Conducting clinical trials is critical to the development of new anticancer drugs. These trials are required for the US Food and Drug Administration (FDA) approval of new drugs or indications. Clinical trials also afford patients access to experimental drugs, which could provide a benefit that the patient might not otherwise experience with currently approved agents.

Clinical trials, however, have very strict enrollment criteria, requiring certain patient- and disease-related characteristics to be present or not present for prospective participants to be eligible for enrollment. Participation may also be restricted by a patient’s geographic location if he or she is not in the immediate proximity of the institution at which the study is being conducted.

The desire for clinical trial enrollment should be discussed with an oncology provider.1 In many cases, the provider may initiate a conversation about the possibility of a clinical trial. Some providers, however, may not be aware of the availability of certain clinical trials or may not discuss the option with their patients. In such cases, patients may choose to seek out clinical trials on their own. Multiple organizations provide search functions or matching services to help with this endeavor.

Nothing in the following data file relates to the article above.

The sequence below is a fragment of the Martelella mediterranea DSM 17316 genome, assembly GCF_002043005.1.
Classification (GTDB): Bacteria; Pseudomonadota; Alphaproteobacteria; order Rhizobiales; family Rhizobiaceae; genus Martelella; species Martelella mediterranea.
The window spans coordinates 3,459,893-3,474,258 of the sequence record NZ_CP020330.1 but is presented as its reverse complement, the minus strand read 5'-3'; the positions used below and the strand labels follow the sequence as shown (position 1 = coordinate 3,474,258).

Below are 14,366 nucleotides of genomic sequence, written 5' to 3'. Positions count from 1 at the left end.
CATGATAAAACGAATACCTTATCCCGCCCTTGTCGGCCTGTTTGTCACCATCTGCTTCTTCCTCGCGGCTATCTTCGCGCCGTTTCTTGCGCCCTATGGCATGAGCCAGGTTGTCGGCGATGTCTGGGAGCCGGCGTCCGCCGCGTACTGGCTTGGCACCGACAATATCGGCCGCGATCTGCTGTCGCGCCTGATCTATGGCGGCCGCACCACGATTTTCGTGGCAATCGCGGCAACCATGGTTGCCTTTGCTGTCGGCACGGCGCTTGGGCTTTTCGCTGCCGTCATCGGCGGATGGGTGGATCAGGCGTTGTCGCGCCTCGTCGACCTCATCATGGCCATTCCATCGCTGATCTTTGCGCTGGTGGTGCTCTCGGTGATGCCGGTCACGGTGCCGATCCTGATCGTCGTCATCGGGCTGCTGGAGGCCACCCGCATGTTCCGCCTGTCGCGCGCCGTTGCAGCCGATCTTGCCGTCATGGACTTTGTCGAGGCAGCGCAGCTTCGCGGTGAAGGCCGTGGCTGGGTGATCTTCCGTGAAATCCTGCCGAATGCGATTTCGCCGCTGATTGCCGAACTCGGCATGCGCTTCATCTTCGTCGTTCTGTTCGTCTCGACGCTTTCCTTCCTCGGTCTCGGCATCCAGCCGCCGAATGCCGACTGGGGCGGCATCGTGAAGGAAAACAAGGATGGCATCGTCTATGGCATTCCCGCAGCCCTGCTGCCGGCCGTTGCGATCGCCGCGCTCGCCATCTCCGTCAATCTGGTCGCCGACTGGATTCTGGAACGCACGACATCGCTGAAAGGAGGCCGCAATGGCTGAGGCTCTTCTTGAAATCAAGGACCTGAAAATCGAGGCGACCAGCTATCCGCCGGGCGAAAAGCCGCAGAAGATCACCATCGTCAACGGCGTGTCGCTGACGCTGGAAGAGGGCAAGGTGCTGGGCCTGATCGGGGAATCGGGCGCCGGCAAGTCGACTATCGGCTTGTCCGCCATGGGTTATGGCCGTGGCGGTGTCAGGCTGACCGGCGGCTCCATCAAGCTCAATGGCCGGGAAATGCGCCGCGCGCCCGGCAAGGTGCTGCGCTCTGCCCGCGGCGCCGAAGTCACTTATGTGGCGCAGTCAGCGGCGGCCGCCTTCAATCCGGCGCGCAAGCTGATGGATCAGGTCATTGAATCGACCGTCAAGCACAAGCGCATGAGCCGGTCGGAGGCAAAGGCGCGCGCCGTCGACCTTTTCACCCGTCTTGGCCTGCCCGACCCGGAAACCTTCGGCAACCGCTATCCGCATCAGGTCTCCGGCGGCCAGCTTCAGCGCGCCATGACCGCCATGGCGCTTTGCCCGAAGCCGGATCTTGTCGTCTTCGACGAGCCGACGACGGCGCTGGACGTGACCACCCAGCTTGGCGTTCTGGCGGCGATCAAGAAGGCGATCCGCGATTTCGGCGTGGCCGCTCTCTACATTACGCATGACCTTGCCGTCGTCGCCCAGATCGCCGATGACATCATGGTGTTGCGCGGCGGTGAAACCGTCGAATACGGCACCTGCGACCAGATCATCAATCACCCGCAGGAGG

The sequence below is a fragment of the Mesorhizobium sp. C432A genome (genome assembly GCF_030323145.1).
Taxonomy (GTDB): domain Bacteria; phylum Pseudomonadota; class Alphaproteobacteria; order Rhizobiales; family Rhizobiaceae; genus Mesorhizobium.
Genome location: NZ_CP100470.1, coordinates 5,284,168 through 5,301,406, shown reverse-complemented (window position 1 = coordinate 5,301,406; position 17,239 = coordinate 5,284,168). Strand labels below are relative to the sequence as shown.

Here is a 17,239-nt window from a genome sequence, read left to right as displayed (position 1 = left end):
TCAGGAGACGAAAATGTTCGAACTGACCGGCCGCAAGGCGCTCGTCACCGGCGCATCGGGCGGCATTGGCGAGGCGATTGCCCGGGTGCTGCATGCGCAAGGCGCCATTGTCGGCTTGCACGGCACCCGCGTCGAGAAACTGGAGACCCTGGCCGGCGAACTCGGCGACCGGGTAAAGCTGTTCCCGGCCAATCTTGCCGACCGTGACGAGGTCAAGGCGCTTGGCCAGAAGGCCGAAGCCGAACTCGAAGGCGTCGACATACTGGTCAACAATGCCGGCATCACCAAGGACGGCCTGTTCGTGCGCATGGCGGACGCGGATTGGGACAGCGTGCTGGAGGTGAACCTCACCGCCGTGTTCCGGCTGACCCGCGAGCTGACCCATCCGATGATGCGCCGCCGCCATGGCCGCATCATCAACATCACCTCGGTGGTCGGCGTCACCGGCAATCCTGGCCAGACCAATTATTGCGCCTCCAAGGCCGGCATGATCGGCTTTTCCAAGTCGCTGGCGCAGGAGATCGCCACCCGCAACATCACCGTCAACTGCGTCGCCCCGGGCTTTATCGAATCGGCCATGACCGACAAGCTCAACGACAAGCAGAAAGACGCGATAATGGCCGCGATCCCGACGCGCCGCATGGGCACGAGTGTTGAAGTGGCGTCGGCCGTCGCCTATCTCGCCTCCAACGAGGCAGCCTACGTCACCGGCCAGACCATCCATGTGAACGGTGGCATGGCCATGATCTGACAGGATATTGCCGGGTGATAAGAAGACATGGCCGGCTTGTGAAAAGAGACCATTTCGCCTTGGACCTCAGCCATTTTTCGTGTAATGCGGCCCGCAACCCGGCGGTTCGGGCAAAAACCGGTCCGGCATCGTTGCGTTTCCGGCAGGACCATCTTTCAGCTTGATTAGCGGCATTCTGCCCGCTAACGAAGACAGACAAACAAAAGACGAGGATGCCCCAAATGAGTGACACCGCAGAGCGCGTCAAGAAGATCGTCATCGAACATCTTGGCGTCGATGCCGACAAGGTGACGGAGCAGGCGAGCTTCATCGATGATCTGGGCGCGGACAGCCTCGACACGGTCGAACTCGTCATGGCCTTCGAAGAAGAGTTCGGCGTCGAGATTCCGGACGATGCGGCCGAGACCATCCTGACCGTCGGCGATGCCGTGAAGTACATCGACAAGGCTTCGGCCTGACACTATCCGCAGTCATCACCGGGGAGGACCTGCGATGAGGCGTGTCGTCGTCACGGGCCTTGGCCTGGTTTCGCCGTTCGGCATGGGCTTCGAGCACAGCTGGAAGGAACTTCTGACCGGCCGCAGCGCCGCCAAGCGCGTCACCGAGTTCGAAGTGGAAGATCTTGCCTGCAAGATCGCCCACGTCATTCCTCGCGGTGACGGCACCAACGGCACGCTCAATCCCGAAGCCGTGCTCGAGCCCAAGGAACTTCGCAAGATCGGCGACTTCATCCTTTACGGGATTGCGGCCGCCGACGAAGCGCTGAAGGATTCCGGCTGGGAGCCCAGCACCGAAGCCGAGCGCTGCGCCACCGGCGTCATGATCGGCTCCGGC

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Prior to starting a search for a clinical trial, patients should collect information about their specific malignancy, including histology information, staging, whether metastases are present and their location, any molecular or biomarker testing results, and details about any prior treatments. Other patient-specific characteristics such as age, smoking status, performance status, and health history are important to disclose. This information can help determine whether the patient meets the criteria for inclusion.